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    The world comes to Camden for its film festival

    “Cutie and the Boxe0r.”

    Ben Fowlie launched the Camden International Film Festival in 2005 to showcase the bounty of stellar documentary films from New England and beyond. The Maine festival is now recognized as one of the top 25 international documentary festivals, and one of the 12 best small-town film festivals in the United States. Running Sept. 26-29, this year’s CIFF presents more than 70 features and shorts. “All use a myriad of both new and old techniques to do one thing: share a compelling story,” says Fowlie, who also programs The DocYard series at the Brattle Theatre.

    Director Zachary Heinzerling will be at the CIFF with the opening-night film, “Cutie and the Boxer,” a revealing portrait of famed boxing painter Ushio Shinohara and artist Noriko Shinohara, who many years ago left Japan for New York and still struggle to make a living, stay true to their creative voices, and juggle their 40-year marriage and careers.

    A highlight of the CIFF is Then and Now, with filmmakers presenting classic and new documentaries. Barbara Kopple will be on hand with her latest, “Running From Crazy,” about actress Mariel Hemingway coming to terms with the legacy of mental illness and suicide in her famous family (she’s the granddaughter of Ernest Hemingway), as well as Kopple’s Oscar winner from 1977, “Harlan County, USA.” Peter Davis will attend with his 1974 Oscar-winning documentary, “Hearts and Minds,” about the war in Vietnam.


    Other highlights include a new film from Maine filmmakers David Redmon and Ashley Sabin, whose “Down East,” from 2012, depicted efforts to revive a Maine fish-packing plant. This year the directors will present “Night Labor,” which follows a 46-year-old Downeaster during his transition from independent clam digger by day to laborer on a factory night shift.

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    Jillian Schlesinger’s “Maidentrip” chronicles 14-year-old Laura Dekker’s pursuit to be the youngest person to sail around the world alone, an effort that included a yearlong battle with Dutch authorities. “Moon Rider,” from Denmark’s Daniel Dencik, is a coming-of-age story about Rasmus Quaade’s struggles to become a professional bike rider. Timely subject matter is evident in “Town Hall,” as directors Sierra Pettengill and Jamila Wig-not offer an inside look into the lives of two Tea Party activists from Pennsylvania. Cullen Hoback’s “Terms and Conditions May Apply” examines the things that can happen to Internet users once they click on “I Agree.” The screening will be followed by a panel talk with Ben Wizner of the American Civil Liberties Union, Shahid Buttar, of the Bill of Rights Defense Committee, and Amie Stepanovich, from the Electronic Privacy Information Center.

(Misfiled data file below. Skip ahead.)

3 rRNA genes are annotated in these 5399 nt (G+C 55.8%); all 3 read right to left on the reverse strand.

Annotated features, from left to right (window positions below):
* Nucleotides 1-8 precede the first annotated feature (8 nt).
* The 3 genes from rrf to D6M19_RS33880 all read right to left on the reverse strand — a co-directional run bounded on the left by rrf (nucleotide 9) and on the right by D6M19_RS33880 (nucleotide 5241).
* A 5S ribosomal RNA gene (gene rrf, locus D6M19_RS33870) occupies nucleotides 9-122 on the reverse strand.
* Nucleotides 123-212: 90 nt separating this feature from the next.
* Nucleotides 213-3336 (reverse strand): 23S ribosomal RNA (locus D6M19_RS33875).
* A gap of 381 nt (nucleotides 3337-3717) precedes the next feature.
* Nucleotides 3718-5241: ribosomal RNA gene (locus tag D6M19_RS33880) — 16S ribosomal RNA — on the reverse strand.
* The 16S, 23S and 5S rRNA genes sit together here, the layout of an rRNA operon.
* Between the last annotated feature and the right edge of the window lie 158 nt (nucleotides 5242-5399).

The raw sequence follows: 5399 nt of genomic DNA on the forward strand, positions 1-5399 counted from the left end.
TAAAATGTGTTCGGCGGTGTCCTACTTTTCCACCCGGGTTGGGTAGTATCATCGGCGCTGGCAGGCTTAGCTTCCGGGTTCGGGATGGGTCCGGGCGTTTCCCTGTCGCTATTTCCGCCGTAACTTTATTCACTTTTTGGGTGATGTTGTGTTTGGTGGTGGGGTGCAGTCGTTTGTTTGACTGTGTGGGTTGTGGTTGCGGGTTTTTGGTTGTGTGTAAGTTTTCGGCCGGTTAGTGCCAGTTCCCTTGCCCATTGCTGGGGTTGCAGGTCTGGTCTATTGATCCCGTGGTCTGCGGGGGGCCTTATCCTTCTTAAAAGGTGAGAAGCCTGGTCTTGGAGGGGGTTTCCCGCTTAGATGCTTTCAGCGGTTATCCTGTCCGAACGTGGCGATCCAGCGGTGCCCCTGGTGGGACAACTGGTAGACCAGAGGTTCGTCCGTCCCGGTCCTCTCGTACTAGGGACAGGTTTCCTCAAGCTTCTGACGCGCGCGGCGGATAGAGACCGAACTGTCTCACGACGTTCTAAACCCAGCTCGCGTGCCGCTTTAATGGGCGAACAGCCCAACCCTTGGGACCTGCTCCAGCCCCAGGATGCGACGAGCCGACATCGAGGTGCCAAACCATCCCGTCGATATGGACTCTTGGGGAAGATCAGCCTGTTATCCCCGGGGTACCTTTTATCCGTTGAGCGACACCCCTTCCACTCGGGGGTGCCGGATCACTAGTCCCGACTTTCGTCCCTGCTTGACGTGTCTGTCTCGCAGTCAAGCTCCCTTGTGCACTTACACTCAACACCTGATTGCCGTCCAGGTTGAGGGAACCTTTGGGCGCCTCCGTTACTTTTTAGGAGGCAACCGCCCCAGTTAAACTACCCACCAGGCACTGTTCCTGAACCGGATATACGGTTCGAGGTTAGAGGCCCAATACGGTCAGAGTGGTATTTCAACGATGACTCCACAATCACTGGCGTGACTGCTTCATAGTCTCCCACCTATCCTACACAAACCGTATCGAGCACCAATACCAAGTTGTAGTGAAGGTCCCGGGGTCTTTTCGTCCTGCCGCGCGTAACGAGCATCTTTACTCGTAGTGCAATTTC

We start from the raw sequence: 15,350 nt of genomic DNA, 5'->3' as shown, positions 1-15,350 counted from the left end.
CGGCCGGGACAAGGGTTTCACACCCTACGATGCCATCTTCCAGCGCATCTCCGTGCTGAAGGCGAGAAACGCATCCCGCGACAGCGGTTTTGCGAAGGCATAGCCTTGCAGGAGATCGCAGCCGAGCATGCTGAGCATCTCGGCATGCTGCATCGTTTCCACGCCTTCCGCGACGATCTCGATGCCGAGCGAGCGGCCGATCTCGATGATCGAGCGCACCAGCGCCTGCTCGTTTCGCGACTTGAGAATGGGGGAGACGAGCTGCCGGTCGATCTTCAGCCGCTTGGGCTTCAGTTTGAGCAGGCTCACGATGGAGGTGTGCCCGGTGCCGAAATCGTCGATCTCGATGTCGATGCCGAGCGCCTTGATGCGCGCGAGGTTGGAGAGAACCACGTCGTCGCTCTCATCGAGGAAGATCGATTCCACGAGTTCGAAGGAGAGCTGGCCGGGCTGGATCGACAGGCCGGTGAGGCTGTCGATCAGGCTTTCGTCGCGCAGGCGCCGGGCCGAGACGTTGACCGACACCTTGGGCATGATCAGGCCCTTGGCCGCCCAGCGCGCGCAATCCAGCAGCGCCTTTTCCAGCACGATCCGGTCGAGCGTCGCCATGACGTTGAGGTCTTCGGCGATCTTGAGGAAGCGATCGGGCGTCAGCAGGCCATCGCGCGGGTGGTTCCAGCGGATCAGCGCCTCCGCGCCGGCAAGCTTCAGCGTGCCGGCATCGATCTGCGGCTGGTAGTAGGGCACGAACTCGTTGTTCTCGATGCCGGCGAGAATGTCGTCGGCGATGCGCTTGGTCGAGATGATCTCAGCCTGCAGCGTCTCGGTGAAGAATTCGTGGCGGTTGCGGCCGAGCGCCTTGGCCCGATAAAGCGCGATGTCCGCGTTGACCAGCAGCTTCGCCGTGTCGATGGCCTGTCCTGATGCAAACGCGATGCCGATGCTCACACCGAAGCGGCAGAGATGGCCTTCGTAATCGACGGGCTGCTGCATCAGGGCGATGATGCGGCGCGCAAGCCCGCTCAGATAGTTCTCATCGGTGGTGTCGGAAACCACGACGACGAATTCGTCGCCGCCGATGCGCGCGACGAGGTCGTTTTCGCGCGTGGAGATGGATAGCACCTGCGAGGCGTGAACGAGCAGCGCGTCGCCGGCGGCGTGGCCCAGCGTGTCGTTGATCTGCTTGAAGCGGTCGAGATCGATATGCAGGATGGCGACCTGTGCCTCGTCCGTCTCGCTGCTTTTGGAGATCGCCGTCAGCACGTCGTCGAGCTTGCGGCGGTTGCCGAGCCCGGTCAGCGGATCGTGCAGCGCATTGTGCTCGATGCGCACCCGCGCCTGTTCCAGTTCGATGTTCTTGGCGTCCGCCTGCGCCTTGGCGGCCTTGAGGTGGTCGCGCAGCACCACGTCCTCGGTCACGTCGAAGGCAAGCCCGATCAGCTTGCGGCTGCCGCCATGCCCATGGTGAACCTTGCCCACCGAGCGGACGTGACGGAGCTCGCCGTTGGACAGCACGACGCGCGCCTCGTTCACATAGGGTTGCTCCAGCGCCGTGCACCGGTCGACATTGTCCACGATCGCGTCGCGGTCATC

“It’s exciting to us that almost all of our films are represented by their filmmakers, both national and international, who wish to share their work with such a smart, engaged local audience and the top industry who come out for our festival year after year,” says Caroline von Kuhn, CIFF managing director. She comes to Camden from the Film Society of Lincoln Center and has produced industry panels for the Tribeca Film Festival.

    A unique component of the CIFF is the Points North Documentary Forum. Now in its fifth year, the three-day event runs Sept. 27-29 and offers filmmakers a conference within the larger festival. For the first time this year, the fest hosts an Engagement Summit for filmmakers and Maine-based nonprofits with the goal of using documentaries to advance social and community issues. The inaugural event is on Aging in Maine, featuring a daylong closed-door strategic summit between filmmakers and professionals on Sept. 28. During the festival, there will also be an Aging in Maine sidebar of film screenings, including Banker White and Anna Fitch’s “The Genius of Marian.” White, who’ll attend, follows his mother, Pam White, in the early stages of Alzheimer’s disease as she struggles to retain a sense of self.

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    Words and music

    French movies for free outdoors? No, not in Paris but at MIT, on Kresge Lawn. Christophe Honoré’s “Love Songs” (“Les Chansons d’amour”), starring Louis Garrel, Ludivine Sagnier, and Clotilde Hesme, screens Sunday at 7:30 p.m. Get there early; Snap Four, a jazz manouche group, will be performing at 6:45 p.m.

    A grieving nation


    “Letters to Jackie: Remembering President Kennedy,” from Oscar-winning documentary filmmaker Bill Couturie (“Common Threads: Stories From the Quilt”), will have its Boston premiere Tuesday at the John F. Kennedy Library. Based on Ellen Fitzpatrick’s book “Letters to Jackie: Condolences of a Grieving Nation,” the film features 20 celebrities, including Viola Davis, Channing Tatum, Laura Linney, and Anne Hathaway, reading letters sent to Jacqueline Kennedy in the two months after President Kennedy’s assassination on Nov. 22, 1963. The JFK Library houses the letters in its archives and provided Fitzpatrick access to them. A discussion with letter writers and others involved with the film follows the screening.

    Loren King can be reached at